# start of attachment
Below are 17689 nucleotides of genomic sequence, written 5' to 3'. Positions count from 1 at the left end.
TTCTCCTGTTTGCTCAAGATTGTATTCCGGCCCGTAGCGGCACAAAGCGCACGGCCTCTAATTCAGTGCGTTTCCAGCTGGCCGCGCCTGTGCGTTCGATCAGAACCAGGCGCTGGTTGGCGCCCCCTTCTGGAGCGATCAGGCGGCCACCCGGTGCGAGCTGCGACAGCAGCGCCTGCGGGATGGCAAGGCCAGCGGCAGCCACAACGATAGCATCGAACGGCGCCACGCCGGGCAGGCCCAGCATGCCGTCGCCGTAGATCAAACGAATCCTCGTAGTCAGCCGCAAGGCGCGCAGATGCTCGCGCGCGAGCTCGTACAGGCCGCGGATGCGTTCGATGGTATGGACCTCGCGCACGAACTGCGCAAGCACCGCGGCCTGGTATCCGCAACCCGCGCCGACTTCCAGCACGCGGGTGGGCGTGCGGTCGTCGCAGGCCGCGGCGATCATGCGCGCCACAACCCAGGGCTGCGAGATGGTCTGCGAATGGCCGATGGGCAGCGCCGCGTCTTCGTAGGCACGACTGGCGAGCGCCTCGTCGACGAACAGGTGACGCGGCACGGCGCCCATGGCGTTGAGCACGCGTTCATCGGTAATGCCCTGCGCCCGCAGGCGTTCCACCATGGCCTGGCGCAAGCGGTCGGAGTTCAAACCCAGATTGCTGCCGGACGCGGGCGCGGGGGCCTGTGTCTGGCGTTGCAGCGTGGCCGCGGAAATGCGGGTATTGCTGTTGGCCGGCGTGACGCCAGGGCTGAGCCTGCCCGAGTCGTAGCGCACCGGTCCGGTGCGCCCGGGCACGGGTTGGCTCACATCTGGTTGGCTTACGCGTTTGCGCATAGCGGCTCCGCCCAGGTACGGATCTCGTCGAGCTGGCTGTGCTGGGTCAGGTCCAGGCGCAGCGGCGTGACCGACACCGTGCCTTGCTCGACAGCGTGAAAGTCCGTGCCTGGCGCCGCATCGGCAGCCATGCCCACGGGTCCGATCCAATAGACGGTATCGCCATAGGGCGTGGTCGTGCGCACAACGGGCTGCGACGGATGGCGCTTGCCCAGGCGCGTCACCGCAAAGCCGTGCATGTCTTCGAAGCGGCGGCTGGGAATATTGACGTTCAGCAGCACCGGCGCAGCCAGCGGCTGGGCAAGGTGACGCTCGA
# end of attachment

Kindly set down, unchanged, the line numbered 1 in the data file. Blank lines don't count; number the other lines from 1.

Below are 17689 nucleotides of genomic sequence, written 5' to 3'. Positions count from 1 at the left end.